Jeff Lynne’s ELO
From Out Of Nowhere
Strange magic indeed! After years of silence and – I guess – living off royalties and a pet-project here and there ELO is unfashionably fashionable or fashionably unfashionable again. Lynne released a solo album of covers and a solo album of him covering his own ELO hits and from there it was to a reformation of the “orchestra” for a series of shows – after smashing it out live once again! and then touring America for the first time in decades.
Speaking of first time in decades, there was also a new “ELO” album (though now it’s Jeff Lynne’s ELO and just three and a half years on we have another new “ELO” album – From Out Of Nowhere follows Alone In The Universe as the second Jeff Lynne-playing-everything ELO record of brand new songs.
I liked Alone In The Universe plenty, even if I thought it sounded as Wilburys as it did ELO (it was Electric-Lite, perhaps). And you could maybe level the same electric-lite charge to this – but really From Out of Nowhere sounds extraordinarily like the mid-70s ELO peak. The opening title track just takes you back to the album cuts and lesser hits – and even if you’re not super hooked on these new songs you have to doff the cap to Lynne as one-man-band. Here he is on every instrument, providing lead and harmony vocals and producing. Only Todd Rundgren is as good in this domain.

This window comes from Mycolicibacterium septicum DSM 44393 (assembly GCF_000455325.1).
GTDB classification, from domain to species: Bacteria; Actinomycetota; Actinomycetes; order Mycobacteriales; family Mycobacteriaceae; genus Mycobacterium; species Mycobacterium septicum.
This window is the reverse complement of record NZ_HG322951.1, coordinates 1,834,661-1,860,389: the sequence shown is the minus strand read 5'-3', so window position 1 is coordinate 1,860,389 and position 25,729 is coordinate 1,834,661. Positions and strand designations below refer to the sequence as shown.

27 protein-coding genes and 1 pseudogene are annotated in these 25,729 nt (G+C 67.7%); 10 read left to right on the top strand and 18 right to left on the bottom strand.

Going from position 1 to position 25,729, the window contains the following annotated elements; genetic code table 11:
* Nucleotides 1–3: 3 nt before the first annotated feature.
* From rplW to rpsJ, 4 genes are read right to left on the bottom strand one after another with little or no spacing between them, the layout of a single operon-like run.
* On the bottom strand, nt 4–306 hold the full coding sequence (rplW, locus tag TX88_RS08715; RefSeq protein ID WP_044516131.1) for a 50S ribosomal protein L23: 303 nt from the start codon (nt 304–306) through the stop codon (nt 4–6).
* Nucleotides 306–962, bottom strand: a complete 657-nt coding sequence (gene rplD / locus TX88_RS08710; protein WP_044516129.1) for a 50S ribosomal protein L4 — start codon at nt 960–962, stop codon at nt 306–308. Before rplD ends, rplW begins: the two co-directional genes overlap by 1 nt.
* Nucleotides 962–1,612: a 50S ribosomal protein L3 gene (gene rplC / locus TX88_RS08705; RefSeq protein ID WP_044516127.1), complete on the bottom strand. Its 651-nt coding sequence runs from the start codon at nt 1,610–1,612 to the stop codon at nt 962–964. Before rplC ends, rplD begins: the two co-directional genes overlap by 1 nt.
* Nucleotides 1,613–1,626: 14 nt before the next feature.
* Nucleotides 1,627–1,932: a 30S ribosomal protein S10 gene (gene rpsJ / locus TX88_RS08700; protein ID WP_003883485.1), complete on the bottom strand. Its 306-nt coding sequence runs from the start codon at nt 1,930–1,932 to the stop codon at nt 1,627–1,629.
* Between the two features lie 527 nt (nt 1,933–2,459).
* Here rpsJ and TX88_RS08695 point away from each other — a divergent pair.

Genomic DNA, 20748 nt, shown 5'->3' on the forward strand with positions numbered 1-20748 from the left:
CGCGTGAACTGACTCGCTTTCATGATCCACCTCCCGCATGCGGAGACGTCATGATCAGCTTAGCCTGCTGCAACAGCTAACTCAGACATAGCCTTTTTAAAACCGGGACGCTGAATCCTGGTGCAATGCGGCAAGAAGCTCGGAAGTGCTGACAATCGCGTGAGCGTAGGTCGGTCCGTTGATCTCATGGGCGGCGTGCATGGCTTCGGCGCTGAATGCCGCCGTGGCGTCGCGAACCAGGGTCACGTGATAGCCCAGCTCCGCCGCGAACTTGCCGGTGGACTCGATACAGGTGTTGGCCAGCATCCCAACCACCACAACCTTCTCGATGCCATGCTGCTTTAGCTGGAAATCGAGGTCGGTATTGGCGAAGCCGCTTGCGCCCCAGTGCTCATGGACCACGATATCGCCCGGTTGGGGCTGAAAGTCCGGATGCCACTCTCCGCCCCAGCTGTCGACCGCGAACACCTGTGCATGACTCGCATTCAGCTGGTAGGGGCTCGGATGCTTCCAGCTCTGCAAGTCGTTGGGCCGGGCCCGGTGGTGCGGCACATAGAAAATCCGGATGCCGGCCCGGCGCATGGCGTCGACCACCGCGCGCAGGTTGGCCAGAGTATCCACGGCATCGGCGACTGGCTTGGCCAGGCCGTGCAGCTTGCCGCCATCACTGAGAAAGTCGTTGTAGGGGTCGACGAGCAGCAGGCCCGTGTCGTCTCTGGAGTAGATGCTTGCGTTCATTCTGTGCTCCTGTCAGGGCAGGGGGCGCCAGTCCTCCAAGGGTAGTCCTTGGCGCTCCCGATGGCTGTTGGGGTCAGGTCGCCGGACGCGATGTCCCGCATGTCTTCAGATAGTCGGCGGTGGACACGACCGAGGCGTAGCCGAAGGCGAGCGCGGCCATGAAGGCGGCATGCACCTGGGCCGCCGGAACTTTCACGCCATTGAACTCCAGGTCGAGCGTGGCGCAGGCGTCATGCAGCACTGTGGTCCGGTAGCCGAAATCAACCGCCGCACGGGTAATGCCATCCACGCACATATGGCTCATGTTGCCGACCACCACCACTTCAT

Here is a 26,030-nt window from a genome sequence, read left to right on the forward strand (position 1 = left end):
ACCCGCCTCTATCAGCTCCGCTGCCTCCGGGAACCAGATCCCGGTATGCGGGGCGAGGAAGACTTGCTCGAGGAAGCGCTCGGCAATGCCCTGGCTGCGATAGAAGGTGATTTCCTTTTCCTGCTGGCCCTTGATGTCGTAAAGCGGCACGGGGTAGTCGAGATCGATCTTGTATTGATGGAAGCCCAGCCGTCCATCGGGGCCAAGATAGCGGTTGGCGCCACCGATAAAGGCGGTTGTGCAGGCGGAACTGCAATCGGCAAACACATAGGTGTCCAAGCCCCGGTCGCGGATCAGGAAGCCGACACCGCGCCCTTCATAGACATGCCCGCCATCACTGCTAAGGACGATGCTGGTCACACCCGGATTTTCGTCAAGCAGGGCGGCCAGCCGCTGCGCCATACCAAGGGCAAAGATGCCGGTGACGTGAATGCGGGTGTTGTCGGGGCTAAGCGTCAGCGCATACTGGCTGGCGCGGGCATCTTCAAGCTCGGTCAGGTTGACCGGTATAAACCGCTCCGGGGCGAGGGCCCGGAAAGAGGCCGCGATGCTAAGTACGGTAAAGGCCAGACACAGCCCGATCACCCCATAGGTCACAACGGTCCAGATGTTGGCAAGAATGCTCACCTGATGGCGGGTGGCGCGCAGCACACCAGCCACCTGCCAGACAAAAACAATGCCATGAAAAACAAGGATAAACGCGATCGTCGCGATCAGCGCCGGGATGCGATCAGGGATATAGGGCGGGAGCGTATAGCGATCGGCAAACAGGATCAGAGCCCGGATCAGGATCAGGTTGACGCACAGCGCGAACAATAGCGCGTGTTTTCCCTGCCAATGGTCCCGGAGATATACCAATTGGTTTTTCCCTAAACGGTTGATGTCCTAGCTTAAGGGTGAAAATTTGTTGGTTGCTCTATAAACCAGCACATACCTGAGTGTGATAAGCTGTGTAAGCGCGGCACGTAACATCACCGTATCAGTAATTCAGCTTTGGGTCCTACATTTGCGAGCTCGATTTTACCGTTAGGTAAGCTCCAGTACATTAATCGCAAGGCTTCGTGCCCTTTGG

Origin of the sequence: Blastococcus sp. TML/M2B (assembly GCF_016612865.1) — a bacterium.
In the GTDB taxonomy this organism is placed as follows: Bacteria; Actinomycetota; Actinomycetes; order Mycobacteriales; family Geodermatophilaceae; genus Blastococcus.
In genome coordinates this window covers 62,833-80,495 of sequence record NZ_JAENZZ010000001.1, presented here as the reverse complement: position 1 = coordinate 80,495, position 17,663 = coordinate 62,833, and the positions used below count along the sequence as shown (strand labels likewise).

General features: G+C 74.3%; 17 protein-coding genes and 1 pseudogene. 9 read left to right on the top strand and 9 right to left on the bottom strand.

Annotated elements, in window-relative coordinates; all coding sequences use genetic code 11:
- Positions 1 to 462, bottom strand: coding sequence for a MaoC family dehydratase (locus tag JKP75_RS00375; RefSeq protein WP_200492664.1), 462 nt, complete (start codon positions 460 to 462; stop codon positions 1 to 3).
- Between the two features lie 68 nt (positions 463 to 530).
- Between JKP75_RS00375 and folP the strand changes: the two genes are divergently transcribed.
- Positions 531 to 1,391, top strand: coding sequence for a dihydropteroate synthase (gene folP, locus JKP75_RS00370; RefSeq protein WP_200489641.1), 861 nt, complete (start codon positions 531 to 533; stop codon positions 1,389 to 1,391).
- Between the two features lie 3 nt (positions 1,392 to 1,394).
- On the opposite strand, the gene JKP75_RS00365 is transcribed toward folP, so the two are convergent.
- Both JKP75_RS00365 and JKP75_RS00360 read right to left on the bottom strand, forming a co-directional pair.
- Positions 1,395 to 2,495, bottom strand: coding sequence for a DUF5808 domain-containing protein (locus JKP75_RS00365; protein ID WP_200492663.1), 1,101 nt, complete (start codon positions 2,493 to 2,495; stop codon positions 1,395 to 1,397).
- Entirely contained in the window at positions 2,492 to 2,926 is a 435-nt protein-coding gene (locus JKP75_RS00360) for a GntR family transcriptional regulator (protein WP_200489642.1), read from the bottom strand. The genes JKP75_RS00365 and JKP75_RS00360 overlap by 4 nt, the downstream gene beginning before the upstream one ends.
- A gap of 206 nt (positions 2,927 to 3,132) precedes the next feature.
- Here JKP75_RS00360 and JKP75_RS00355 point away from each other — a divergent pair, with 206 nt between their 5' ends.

The highlights here feel greater than on his previous recordings from the 2010s.
Help Yourself points to his production gigs for the solo Beatles and his Wilburys work while having all the hallmarks of a great mid-tempo ELO pop-rocker. I’d argue it’s more Wings than Beatles in its aping of classic McCartney-ist hooks.
There’s something charming about the throwaway songs here (All My Love) and then when you get to the really rock-solid tunes (Down Came The Rain) you’re welcoming back the hooks, if not the heart, of a great (possibly even underrated) pop tunesmith.
Losing You feels like the late-period George Harrison material (that Lynne presided over) via Strange Magic-era ELO. One More Time is a cool wee rocker, Sci-Fi Woman shouldn’t work, but it does – and even when Lynne is slightly lazily semi-mythologising (as on Time Of Our Life’s prosaic remembering of the recent return to the live arena) there’s just a class to the consistency.
So in just 32 minutes, across ten songs, you could believe that Lynne had many of these tunes sitting waiting – for years – in the cupboard. Or that he went into this home studio for 2-3 days and just summoned the spirit of what he used to do. Either answer would suffice. And the best of the work here will only mean something to existing fans but it’s no let down at all.
He shouldn’t sound this good.
Vocally, and across all instruments, he’s in rude health. And the closer, Songbird, is as good as he’s ever been.
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